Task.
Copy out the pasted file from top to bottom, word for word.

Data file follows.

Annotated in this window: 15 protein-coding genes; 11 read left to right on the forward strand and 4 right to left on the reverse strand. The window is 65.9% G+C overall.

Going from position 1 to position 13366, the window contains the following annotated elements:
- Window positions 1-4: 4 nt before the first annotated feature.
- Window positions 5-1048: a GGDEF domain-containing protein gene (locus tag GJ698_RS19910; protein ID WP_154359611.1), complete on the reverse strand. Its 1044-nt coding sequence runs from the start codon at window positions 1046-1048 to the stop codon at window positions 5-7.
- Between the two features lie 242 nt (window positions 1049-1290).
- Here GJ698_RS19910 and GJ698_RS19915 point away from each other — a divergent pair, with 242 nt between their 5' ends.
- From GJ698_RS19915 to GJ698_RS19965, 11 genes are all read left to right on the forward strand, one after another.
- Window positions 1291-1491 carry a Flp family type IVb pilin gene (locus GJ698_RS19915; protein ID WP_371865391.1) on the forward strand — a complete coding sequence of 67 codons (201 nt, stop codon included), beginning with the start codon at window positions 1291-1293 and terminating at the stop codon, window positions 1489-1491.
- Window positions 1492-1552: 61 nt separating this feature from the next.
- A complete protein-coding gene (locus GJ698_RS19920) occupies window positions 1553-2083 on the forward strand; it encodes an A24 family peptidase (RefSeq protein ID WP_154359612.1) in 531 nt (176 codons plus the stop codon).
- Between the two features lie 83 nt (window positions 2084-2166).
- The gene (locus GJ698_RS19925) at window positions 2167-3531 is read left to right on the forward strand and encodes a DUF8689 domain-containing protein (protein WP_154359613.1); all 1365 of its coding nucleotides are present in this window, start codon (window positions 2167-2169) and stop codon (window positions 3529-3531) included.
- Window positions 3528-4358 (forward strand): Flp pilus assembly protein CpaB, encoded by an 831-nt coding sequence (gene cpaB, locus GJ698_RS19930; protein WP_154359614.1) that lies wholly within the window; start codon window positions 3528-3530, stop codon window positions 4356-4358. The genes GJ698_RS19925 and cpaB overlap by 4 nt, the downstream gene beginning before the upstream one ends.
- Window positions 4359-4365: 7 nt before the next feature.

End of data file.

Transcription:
Annotated in this window: 15 protein-coding genes; 11 read left to right on the forward strand and 4 right to left on the reverse strand. The window is 65.9% G+C overall.

Going from position 1 to position 13366, the window contains the following annotated elements:
- Window positions 1-4: 4 nt before the first annotated feature.
- Window positions 5-1048: a GGDEF domain-containing protein gene (locus tag GJ698_RS19910; protein ID WP_154359611.1), complete on the reverse strand. Its 1044-nt coding sequence runs from the start codon at window positions 1046-1048 to the stop codon at window positions 5-7.
- Between the two features lie 242 nt (window positions 1049-1290).
- Here GJ698_RS19910 and GJ698_RS19915 point away from each other — a divergent pair, with 242 nt between their 5' ends.
- From GJ698_RS19915 to GJ698_RS19965, 11 genes are all read left to right on the forward strand, one after another.
- Window positions 1291-1491 carry a Flp family type IVb pilin gene (locus GJ698_RS19915; protein ID WP_371865391.1) on the forward strand — a complete coding sequence of 67 codons (201 nt, stop codon included), beginning with the start codon at window positions 1291-1293 and terminating at the stop codon, window positions 1489-1491.
- Window positions 1492-1552: 61 nt separating this feature from the next.
- A complete protein-coding gene (locus GJ698_RS19920) occupies window positions 1553-2083 on the forward strand; it encodes an A24 family peptidase (RefSeq protein ID WP_154359612.1) in 531 nt (176 codons plus the stop codon).
- Between the two features lie 83 nt (window positions 2084-2166).
- The gene (locus GJ698_RS19925) at window positions 2167-3531 is read left to right on the forward strand and encodes a DUF8689 domain-containing protein (protein WP_154359613.1); all 1365 of its coding nucleotides are present in this window, start codon (window positions 2167-2169) and stop codon (window positions 3529-3531) included.
- Window positions 3528-4358 (forward strand): Flp pilus assembly protein CpaB, encoded by an 831-nt coding sequence (gene cpaB, locus GJ698_RS19930; protein WP_154359614.1) that lies wholly within the window; start codon window positions 3528-3530, stop codon window positions 4356-4358. The genes GJ698_RS19925 and cpaB overlap by 4 nt, the downstream gene beginning before the upstream one ends.
- Window positions 4359-4365: 7 nt before the next feature.